California is parched. Amidst the controversy over irrigation in the farms of the Central Valley, the regulations on lawn sprinklers in sprawling cities, and the headlines about groundwater laws, there are regular people with no water. Imagine that day, only a few months after you’ve moved into your new house, when you turn on the tap but not a single drop of water comes out of your faucet. And you have to figure out what to do.
“It’s not the city or the town or the community water district. It’s you,” said Cynthia Elliott, Loan Officer for Rural Community Assistance Corporation (RCAC). RCAC received $554,000 over the past two years from USDA Rural Development through the Household Water Well System Grant (HWWS) program specifically to solve that problem for families all across California. They use the funding to help pay for re-drilling wells that can cost an average of $20,000, with drilling wait lists of up to a year. There are also folks who often do not report their dry wells to the county either, for fear of having their houses condemned.
For the family with five children outside of Hughson, in Stanislaus County, losing water at their new house meant buying gym memberships at $10 a month so that everyone could take showers. The family had spent all of their savings on the down payment for the house, and didn’t have anywhere else to turn. A HWWS loan from RCAC allowed them to re-drill their well—after six months of waiting for an available well driller.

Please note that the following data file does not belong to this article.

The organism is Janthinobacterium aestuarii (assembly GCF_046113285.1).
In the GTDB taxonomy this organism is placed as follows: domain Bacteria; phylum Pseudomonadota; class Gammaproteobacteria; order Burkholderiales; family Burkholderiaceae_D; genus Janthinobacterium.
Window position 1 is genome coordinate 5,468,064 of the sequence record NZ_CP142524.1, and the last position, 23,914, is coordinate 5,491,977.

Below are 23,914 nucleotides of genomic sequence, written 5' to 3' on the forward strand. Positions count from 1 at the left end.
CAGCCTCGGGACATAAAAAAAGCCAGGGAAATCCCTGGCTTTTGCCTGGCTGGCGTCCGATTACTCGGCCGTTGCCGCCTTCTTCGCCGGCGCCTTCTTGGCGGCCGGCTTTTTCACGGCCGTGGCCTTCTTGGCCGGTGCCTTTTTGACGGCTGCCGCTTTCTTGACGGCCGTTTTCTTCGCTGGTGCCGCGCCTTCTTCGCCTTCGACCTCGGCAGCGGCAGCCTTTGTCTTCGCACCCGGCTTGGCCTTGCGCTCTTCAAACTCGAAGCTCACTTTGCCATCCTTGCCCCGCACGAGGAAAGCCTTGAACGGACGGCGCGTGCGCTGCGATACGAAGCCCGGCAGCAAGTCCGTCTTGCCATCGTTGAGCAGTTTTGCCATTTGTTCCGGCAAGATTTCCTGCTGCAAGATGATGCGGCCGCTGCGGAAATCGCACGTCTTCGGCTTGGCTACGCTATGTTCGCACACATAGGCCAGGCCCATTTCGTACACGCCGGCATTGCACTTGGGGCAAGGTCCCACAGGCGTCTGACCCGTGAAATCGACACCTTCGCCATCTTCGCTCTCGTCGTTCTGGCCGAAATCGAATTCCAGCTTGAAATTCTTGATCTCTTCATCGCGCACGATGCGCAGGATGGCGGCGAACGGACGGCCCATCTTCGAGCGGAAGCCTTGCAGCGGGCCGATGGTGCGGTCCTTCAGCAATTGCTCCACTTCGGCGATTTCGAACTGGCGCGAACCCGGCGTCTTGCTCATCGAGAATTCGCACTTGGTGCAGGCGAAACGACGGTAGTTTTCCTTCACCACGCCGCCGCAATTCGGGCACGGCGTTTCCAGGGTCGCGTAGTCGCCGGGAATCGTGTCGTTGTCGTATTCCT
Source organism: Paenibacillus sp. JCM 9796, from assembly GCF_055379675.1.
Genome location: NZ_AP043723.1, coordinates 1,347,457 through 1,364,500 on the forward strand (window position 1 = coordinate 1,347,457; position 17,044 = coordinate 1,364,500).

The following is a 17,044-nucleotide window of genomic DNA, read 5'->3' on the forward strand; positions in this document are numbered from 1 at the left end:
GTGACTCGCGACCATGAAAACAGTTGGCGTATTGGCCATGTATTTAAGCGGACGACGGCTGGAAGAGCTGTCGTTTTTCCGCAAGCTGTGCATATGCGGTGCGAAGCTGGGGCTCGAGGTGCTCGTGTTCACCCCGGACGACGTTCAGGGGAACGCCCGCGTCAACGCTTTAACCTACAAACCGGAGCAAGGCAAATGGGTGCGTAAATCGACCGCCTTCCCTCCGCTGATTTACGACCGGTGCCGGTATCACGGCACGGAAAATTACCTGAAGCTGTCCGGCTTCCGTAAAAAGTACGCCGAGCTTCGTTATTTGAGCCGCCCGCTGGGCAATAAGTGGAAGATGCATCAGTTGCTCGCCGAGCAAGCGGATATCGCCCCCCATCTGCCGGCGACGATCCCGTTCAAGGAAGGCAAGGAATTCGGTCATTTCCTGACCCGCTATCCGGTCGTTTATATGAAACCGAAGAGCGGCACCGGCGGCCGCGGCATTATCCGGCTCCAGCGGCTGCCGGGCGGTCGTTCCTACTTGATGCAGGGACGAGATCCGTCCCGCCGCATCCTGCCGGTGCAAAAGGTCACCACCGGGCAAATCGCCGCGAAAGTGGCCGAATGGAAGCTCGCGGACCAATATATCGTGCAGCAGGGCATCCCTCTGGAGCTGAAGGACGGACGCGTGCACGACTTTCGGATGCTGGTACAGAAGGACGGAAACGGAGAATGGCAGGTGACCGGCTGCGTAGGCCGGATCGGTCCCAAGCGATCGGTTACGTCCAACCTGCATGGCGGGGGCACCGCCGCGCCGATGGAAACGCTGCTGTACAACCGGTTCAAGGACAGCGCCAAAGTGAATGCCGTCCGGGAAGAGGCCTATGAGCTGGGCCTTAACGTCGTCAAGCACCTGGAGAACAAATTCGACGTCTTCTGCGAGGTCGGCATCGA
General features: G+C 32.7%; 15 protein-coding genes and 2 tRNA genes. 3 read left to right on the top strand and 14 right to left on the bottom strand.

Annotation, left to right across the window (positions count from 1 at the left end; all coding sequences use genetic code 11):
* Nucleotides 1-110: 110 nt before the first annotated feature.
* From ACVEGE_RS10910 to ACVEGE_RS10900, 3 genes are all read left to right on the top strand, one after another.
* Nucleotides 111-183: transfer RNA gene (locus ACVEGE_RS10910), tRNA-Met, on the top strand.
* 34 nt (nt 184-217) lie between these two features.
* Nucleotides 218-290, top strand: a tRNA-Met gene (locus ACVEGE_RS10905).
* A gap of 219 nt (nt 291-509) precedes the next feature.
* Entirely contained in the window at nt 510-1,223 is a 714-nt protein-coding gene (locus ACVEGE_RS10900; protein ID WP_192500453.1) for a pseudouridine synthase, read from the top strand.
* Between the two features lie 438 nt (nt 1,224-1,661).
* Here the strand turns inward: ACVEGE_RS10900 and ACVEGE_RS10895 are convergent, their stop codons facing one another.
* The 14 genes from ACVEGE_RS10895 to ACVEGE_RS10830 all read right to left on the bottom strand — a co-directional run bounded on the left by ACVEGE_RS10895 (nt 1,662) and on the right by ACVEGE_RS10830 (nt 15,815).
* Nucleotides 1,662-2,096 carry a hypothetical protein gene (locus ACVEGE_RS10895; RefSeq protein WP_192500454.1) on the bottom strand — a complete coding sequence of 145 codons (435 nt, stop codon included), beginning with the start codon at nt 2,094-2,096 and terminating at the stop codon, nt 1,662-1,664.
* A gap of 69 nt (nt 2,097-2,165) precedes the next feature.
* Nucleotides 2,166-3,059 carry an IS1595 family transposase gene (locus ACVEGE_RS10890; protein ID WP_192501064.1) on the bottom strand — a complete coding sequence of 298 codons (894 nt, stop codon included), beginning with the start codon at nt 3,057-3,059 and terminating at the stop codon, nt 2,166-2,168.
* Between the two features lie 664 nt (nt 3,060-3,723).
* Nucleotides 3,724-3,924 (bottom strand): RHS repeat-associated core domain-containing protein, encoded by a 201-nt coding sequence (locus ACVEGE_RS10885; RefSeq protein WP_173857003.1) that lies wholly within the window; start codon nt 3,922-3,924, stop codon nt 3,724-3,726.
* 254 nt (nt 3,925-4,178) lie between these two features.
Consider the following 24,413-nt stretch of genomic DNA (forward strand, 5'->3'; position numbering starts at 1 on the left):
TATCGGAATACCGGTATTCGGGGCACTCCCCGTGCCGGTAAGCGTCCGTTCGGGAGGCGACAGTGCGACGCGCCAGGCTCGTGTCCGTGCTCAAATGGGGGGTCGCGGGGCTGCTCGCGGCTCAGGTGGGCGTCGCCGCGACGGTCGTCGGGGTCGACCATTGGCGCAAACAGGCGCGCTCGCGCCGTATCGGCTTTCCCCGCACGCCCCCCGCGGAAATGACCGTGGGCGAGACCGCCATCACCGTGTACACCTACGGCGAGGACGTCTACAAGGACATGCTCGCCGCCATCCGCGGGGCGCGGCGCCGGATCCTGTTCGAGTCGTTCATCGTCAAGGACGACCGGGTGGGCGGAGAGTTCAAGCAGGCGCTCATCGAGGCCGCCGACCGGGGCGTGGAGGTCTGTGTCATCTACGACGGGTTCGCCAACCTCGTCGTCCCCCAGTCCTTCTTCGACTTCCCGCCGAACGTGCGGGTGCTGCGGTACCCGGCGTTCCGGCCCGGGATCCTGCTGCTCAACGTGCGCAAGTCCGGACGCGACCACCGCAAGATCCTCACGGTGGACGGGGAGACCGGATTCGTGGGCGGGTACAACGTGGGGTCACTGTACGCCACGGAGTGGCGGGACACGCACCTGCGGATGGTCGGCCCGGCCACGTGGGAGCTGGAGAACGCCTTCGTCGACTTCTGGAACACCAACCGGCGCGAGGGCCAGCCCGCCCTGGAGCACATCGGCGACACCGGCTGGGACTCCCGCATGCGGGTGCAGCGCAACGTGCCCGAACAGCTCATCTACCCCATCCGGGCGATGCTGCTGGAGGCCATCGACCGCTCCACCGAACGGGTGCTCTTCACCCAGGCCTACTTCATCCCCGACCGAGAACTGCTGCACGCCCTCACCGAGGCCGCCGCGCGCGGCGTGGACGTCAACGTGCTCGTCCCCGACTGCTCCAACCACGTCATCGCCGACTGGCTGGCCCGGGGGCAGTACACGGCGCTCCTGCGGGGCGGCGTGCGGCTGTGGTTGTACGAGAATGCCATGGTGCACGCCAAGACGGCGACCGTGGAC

For the disabled Mr. Carmen and Mrs. Antonia Puga, and their three young grandchildren, from the outskirts of Visalia in Tulare County, losing water meant hiring a water pump company to extend the pipe deeper into the well—until the well went dry again, only a few months later. Instead of water, it only pumped up sand and mud. Self-Help Enterprises (SHE) helped the Puga family re-drill their well to 300 feet, leveraging funds from HWWS with SHE’s revolving loan fund and USDA’s Housing Preservation Grant (HPG) program. Over the past two years, SHE has received $300,000 through HWWS to help people just like Mr. and Mrs. Puga.
Across the state, over the last two years more than $1 million in HWWS funding has allowed RCAC, SHE and the California Rural Water Association to help low-income families, the disabled and the elderly re-drill dry wells in rural communities. During that time, RCAC helped 32 households and SHE assisted 15 households. Through HWWS, the nonprofits have developed good relationships with well drillers, which in some cases have reduced wait time to a couple months. Their efforts haven’t stopped the drought from happening, but they have made it a little easier to live with.
“We are making progress,” said Julie Cabañas, Senior Loan Processor for Self-Help Enterprises. “It’s good to see that temporary water tank being removed from the property. It’s because they don’t need it anymore.”